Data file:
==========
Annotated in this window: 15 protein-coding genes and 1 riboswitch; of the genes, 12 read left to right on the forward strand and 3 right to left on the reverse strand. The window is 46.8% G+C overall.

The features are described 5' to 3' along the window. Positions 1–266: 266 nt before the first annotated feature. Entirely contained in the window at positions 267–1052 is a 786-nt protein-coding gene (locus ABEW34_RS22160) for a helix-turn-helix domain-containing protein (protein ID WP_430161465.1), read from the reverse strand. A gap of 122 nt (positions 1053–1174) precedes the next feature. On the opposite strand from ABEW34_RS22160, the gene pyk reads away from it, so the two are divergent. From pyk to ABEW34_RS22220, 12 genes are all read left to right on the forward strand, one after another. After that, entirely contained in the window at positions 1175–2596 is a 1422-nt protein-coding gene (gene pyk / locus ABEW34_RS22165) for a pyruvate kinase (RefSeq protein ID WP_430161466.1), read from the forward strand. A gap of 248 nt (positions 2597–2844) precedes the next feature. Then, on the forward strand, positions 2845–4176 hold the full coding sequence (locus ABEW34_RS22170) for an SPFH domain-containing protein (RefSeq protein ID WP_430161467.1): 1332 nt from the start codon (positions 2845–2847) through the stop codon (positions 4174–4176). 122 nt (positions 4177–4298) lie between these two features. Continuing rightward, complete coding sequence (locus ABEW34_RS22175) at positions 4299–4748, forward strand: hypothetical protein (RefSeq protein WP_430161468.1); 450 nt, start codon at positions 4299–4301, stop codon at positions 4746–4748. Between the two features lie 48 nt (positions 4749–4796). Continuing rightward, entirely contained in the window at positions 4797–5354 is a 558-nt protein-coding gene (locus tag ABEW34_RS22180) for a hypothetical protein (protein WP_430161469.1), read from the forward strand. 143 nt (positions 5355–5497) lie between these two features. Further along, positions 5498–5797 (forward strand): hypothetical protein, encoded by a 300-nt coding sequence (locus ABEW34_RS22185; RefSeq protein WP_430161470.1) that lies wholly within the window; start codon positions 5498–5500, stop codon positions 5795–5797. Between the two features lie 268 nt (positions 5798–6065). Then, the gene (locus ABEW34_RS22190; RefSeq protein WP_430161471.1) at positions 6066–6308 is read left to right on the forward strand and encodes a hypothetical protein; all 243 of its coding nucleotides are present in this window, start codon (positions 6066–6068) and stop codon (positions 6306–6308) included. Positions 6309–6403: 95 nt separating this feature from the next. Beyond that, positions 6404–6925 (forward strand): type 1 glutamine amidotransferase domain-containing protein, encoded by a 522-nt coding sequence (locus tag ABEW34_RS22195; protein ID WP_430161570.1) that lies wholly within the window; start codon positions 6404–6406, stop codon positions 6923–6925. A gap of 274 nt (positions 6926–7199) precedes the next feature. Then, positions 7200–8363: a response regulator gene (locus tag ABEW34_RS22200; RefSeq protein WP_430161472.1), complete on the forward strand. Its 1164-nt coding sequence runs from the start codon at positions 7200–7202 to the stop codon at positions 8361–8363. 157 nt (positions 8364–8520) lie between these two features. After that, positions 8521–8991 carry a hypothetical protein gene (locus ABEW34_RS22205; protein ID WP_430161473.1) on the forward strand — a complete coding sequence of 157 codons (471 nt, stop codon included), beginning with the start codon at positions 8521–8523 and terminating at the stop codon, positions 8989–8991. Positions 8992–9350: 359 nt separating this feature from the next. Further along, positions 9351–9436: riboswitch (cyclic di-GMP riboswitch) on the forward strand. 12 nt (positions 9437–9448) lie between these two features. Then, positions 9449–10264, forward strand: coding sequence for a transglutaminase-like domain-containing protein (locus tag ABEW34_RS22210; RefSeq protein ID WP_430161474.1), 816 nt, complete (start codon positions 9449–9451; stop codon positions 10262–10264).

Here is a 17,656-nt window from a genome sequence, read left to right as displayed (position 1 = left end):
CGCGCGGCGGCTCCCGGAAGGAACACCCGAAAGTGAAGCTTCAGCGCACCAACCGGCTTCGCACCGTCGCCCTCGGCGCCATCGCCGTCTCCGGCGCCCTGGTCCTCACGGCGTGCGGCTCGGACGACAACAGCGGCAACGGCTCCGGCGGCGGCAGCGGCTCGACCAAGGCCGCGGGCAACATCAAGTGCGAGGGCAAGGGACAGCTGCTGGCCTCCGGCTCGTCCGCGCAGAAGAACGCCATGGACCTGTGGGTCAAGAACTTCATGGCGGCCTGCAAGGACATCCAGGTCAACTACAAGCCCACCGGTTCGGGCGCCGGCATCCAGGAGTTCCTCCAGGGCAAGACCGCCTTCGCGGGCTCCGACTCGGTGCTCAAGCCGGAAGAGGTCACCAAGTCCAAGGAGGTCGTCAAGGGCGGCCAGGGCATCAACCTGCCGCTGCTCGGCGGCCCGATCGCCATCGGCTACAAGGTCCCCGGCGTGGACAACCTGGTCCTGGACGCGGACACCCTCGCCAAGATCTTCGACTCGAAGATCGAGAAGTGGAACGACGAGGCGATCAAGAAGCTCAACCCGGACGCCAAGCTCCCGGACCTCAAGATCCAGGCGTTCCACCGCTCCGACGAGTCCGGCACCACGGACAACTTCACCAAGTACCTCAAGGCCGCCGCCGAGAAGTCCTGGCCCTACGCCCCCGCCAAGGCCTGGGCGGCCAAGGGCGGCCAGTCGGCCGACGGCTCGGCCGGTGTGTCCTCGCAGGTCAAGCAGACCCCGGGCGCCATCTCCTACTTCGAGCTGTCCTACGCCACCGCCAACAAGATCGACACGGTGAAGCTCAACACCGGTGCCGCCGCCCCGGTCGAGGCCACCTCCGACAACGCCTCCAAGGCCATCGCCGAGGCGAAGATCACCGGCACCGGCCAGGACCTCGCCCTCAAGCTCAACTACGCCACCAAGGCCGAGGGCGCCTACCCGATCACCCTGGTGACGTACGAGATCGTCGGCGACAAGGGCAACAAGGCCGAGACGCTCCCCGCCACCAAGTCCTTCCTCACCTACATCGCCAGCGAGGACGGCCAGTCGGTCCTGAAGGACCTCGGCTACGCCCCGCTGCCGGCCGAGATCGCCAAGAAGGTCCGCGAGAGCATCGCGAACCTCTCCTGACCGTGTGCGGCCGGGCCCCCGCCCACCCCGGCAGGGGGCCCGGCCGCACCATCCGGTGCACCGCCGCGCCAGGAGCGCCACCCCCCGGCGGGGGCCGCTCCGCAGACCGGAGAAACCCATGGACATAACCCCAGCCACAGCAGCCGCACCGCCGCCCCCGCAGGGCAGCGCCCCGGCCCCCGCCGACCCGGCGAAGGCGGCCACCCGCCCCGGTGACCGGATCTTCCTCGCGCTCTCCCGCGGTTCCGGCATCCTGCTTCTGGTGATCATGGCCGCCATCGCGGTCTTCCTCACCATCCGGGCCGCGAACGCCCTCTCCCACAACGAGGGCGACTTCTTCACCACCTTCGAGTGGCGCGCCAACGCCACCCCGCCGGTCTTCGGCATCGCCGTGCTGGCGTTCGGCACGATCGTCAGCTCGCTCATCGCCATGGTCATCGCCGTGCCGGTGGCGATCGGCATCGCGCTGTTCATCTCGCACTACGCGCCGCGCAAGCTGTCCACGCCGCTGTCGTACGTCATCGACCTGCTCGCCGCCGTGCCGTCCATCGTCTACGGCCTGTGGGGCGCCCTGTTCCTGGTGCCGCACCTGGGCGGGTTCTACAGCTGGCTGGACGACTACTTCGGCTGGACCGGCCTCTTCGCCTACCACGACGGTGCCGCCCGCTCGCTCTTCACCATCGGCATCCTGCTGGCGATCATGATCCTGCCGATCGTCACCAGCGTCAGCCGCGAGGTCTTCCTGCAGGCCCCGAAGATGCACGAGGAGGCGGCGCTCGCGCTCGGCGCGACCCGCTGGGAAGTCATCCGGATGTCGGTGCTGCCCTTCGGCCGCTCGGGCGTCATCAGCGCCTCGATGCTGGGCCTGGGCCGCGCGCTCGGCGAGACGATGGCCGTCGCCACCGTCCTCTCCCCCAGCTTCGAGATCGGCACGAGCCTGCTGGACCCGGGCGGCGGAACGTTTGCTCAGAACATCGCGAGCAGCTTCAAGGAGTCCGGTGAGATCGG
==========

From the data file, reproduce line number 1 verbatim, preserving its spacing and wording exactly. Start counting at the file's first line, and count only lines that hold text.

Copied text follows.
Annotated in this window: 15 protein-coding genes and 1 riboswitch; of the genes, 12 read left to right on the forward strand and 3 right to left on the reverse strand. The window is 46.8% G+C overall.